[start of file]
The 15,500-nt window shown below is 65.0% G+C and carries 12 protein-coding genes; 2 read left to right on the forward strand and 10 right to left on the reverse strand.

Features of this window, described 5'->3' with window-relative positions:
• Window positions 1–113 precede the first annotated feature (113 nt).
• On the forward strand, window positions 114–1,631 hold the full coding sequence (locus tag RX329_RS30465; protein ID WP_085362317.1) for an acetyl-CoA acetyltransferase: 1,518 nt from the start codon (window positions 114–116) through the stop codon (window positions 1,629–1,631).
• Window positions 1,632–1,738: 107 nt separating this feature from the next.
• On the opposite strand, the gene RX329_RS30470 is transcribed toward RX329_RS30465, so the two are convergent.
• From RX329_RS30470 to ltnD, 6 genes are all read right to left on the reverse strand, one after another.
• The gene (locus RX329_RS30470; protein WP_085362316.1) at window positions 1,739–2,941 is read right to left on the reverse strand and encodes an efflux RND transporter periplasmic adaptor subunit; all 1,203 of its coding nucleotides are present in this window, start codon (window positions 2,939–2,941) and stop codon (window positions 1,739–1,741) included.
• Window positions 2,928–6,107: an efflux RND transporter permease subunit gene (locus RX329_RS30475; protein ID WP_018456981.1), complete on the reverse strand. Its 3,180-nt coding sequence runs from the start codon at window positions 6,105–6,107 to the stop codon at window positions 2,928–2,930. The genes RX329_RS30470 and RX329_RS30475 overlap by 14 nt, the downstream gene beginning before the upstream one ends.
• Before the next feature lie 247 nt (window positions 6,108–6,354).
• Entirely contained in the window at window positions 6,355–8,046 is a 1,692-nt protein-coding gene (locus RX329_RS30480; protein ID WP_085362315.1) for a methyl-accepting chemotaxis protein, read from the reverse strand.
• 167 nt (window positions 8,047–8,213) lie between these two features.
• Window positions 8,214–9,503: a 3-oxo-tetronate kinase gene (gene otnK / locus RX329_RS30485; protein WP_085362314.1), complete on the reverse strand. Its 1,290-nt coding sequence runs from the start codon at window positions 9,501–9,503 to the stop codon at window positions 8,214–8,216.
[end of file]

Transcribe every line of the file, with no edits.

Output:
The 15,500-nt window shown below is 65.0% G+C and carries 12 protein-coding genes; 2 read left to right on the forward strand and 10 right to left on the reverse strand.

Features of this window, described 5'->3' with window-relative positions:
• Window positions 1–113 precede the first annotated feature (113 nt).
• On the forward strand, window positions 114–1,631 hold the full coding sequence (locus tag RX329_RS30465; protein ID WP_085362317.1) for an acetyl-CoA acetyltransferase: 1,518 nt from the start codon (window positions 114–116) through the stop codon (window positions 1,629–1,631).
• Window positions 1,632–1,738: 107 nt separating this feature from the next.
• On the opposite strand, the gene RX329_RS30470 is transcribed toward RX329_RS30465, so the two are convergent.
• From RX329_RS30470 to ltnD, 6 genes are all read right to left on the reverse strand, one after another.
• The gene (locus RX329_RS30470; protein WP_085362316.1) at window positions 1,739–2,941 is read right to left on the reverse strand and encodes an efflux RND transporter periplasmic adaptor subunit; all 1,203 of its coding nucleotides are present in this window, start codon (window positions 2,939–2,941) and stop codon (window positions 1,739–1,741) included.
• Window positions 2,928–6,107: an efflux RND transporter permease subunit gene (locus RX329_RS30475; protein ID WP_018456981.1), complete on the reverse strand. Its 3,180-nt coding sequence runs from the start codon at window positions 6,105–6,107 to the stop codon at window positions 2,928–2,930. The genes RX329_RS30470 and RX329_RS30475 overlap by 14 nt, the downstream gene beginning before the upstream one ends.
• Before the next feature lie 247 nt (window positions 6,108–6,354).
• Entirely contained in the window at window positions 6,355–8,046 is a 1,692-nt protein-coding gene (locus RX329_RS30480; protein ID WP_085362315.1) for a methyl-accepting chemotaxis protein, read from the reverse strand.
• 167 nt (window positions 8,047–8,213) lie between these two features.
• Window positions 8,214–9,503: a 3-oxo-tetronate kinase gene (gene otnK / locus RX329_RS30485; protein WP_085362314.1), complete on the reverse strand. Its 1,290-nt coding sequence runs from the start codon at window positions 9,501–9,503 to the stop codon at window positions 8,214–8,216.